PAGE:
2. Click on the general subject area of your topic.
3. Then click on any sub-topic or sub-class within the discipline that most closely relates to your research topic.
4. Note the sub-class number and go to the shelves in the library to browse for books in your area of interest.
(Permanent link to "How do I browse the shelves by topic?")
1. Authorship and Authority (Gibaldi 41-45)
~ Author Credential information:
[Note: In some cases, an organization or corporation may be responsible for a work.]
- Educational degrees such as PhD, MD, etc.
- Affiliations such as schools, research facilities or other organizations; and
- Work experience.
- Scholarly, refereed or peer reviewed journal articles undergo a higher level of screening by experts in the field prior to being published.
- Publishers may be associated with educational institutions such as universities or national professional organizations such as American Psychological Association.
~ Bias or point of view
- Look at the author affiliations or publication affiliation for potential sources of bias.
- Note the wording of the work including the tone.
- Note how thoroughly the author explores differing opinions.
- Determine if the author has citations backing up any claims within a work.
- If there is a question concerning the information, see if other sources are claiming the same thing.
- The date of publication may affect how accurate it is. Certain types of information such as scientific writing have a shorter shelf-life than others. An older article on current trends in heart surgery would not be a credible source. However, an older English literature essay may or may not be a good source.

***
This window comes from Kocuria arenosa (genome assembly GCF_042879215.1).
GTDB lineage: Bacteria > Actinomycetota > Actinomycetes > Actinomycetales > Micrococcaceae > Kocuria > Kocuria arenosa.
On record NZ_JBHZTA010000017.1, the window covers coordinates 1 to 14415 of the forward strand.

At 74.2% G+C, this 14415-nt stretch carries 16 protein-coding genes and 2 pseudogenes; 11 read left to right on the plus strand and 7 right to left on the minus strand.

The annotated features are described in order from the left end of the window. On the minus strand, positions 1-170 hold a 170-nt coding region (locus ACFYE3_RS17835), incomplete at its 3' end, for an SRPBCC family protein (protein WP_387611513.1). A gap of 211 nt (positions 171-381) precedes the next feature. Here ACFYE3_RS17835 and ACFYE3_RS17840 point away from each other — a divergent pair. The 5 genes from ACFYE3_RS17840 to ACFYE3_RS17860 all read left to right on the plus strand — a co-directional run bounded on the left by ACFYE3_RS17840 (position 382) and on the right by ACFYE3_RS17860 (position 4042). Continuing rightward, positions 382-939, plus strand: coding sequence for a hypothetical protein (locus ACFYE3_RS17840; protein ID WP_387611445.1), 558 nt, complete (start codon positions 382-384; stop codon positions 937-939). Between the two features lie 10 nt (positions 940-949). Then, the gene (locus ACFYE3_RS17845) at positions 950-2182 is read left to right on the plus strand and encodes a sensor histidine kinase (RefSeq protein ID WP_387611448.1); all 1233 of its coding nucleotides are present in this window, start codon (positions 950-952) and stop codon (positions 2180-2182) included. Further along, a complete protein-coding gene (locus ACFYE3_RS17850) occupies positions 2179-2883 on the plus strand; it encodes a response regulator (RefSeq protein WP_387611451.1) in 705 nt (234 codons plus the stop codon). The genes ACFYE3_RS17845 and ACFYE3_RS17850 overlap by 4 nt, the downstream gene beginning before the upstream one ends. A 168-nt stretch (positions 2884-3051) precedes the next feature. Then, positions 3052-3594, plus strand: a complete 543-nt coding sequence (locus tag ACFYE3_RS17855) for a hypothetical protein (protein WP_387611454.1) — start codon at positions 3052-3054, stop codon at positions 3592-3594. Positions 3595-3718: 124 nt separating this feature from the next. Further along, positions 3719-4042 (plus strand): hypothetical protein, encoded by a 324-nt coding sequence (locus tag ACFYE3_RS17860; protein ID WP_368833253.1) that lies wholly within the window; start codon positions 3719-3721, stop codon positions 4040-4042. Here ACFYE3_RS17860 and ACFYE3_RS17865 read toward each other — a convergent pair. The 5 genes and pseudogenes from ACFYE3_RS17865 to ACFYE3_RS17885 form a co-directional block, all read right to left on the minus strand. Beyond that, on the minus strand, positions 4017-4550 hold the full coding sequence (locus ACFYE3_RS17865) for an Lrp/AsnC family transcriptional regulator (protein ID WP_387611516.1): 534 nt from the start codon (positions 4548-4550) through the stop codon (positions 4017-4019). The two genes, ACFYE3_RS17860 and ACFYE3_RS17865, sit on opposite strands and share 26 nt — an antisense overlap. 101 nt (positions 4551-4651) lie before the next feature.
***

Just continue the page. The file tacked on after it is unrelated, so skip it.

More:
- The date of publication may have an affect on point of view or bias. For example, an article on feminism from the 1950s may present a biased account.
Gibaldi, Joseph. MLA Handbook for Writers of Research Papers. 6th ed.
New York: The Modern Language Association of America, 2003. Print.
(Permanent link to "How do I evaluate a resource?")
|Library of Congress (LC) classification system, which is used by most academic libraries, classifies items by broad subject category and then by sub categories. Each item is assigned a unique call number based on how an item is classified, which determines where it will be shelved.|
|Note: Be sure to watch for any special Location given in the online catalog such as Reference (REF) or Leisure. On the item label, it is ABOVE the call number, usually abbreviated. In the online catalog, Location: Emmanuel Main Stacks means the circulating collection.|
|Example of call number order (these call numbers do not reflect actual books in the collection):|
|As you scan the shelves for a book, read each line of the call number:|
(Permanent link to "How do I find a book on the shelf (read a Library of Congress Call Number)?")
Types of Searches
1. Basic Search for Title or Author Searches
- To search by Title, enter the title in the search box omitting the leading article (A, An, The) and select Title from the field options.
- To search by Author, enter the author’s last name followed by the author’s first in the search box and select Author (last name first) from the field options.
- Enter search terms in the search boxes and select from the options of any of these, all of these, or as a phrase.
- Note that this searches for the words in the Title, Author, Library of Congress Subject Headings, and notes of item record.
- Between the search boxes, use the Boolean Operators of AND, OR, NOT.
AND: Both must be present. This is the default setting for the Online Catalog. For example, (women AND suffrage) finds items that contain both terms.
OR: Either or both may be present. For example, (women OR female) finds items that contain either word.
NOT: Omits any items in the search box. For example, (women NOT suffrage) finds items containing the word women but not the word suffrage.
(Permanent link to "How do I use the online catalog to find a book?")